The Best Way to Cook a Steak

May 31, 2024
Dining & Wine
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At Twelve, a waterfront restaurant in Portland, Maine, the hottest seat in the house is right by the plancha, where you pick up a few tricks (and a little perspiration) while watching line cooks prepare steak after steak. On a recent visit, Everette Allen, the chef at the protein station, made about a dozen strip steaks in an hour.

He seasoned each slab with salt, white crystals visible on the red meat. Then, he seared the steak’s fat cap running along its side by holding it up with tongs perpendicular to the hot metal plancha. After browning both sides of the steak, hard and fast in its own sizzling fat, he transferred it to the oven to finish cooking.

When Mr. Allen placed the dish in front of me, I knew I was in for something special.

For those nights when a chef isn’t making your steak dinner — and when you don’t want to turn on the oven at home — a stovetop butter baste is the way to go.

The simple method, a classic French technique called arroser, or to baste, involves searing the steak, then adding butter and aromatics like garlic and fresh herbs, and tilting the pan to spoon the pooled butter repeatedly over the meat to gradually bring the internal temperature up to about 120 degrees. As it rests off the heat, the steak will continue rising in temperature to reach a lovely medium-rare. Butter basting your steak helps you achieve an even, rosy pink interior, juicy and full of promise, rather than a distinct red line in the center, which is often tough and somehow both hot and cold at the same time (like seared ahi tuna, and not in a good way).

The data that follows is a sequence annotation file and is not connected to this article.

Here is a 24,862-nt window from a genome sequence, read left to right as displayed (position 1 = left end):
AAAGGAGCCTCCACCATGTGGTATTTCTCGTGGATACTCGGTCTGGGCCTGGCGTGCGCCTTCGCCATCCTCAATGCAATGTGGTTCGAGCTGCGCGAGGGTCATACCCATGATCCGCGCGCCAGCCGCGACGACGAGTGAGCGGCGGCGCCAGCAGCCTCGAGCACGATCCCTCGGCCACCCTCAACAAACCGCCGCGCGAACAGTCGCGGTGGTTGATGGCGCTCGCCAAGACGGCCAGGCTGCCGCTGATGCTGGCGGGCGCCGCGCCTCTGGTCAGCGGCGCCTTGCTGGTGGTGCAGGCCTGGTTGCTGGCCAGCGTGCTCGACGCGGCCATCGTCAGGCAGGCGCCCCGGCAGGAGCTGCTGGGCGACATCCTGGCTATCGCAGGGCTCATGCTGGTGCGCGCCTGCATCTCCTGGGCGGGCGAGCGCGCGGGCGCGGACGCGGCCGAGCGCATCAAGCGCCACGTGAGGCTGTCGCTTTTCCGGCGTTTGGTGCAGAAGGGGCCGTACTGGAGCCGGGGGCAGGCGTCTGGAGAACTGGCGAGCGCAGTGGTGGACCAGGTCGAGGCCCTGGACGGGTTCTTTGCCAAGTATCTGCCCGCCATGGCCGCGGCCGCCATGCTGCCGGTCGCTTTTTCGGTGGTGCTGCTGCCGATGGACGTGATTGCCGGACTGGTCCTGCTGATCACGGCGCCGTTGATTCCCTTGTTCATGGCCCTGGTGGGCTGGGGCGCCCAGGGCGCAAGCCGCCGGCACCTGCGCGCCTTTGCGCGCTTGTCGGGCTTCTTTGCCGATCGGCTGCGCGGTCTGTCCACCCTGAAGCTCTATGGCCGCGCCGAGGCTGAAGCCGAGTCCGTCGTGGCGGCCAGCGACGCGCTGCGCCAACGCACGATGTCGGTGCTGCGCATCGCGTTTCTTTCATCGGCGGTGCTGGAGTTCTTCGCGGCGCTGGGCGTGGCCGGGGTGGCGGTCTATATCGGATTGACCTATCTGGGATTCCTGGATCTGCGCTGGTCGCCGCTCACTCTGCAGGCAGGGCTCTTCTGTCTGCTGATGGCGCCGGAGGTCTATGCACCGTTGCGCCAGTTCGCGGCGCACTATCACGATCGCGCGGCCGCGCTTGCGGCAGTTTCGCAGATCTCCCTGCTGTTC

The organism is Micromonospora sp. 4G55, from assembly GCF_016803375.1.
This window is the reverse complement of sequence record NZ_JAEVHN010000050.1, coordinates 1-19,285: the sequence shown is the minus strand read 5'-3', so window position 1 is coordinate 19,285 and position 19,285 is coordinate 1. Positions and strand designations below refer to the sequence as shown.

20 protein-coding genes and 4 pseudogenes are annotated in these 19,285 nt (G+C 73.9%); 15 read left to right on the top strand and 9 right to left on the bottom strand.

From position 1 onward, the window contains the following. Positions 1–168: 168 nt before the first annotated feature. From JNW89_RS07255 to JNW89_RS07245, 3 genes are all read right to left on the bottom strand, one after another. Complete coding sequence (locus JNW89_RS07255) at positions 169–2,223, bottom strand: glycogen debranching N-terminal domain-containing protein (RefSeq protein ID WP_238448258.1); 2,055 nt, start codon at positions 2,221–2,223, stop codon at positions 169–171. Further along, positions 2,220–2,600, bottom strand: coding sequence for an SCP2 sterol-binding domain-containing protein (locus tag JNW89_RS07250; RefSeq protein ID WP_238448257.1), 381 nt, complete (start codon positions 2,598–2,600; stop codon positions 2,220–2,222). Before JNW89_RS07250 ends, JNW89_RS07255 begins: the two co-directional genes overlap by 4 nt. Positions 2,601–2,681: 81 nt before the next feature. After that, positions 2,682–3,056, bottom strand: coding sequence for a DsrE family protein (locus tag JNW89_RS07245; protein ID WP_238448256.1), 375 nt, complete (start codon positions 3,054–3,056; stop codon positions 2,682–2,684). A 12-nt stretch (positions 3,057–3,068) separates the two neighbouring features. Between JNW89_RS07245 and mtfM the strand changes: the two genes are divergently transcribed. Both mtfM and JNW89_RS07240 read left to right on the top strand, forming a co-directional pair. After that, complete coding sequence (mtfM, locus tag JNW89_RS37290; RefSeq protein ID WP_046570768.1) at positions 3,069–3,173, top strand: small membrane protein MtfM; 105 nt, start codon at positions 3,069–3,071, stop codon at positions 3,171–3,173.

Hannah Ryder, the chef de cuisine of Twelve, said butter basting works only when the butter is “hot and foaming,” so that its high heat can help elevate the temperature within the steak, as well as form a nice crust. If your butter isn’t foamy, she said, “you’re kind of just washing away that sear with flat butter,” which is watery. Another definition for arroser, in French, is “to water,” but that’s not what we want with steak cookery.

In fact, Ms. Ryder suggests listening for “the little popping of the thyme leaves,” a good indicator that your butter is hot enough for a proper baste.

Here’s one more tip: The No. 1 trick to cooking steak at home is hiding all of your smoke detectors. “No matter what, that thing will go off,” Ms. Ryder said. (Of course, put them back right afterward.) All this to say, you need high heat to cook a great steak at home. But that’s only half of it: You also need a gentler, more even heat, in the form of an oven or, as in this recipe, a tried-and-true butter baste.

When a seared steak is finished with a hot shower of fat, its center cooks gently and evenly, and its outsides develop a bronze crust infused with whatever you choose to add. In this recipe, ginger, garlic and herbs lend their aromas, and the ginger leeches out its sugars, which caramelize, making the pan sauce shiny and sticky. It’s an overall effect that a quick and hard sear alone cannot duplicate.

While the steak rests, raw asparagus can be stir-fried in the savory pan juices. A splash of soy brings you home, especially once served with white rice to soak up the beef’s buttery remnants, and a spritz of lime resuscitates the palate coated in fat.

This steak might not make you feel as if you’re in a restaurant, because you’ve cooked it yourself. But you’ll appreciate the taste, and the view. It’s the hottest seat in the house.

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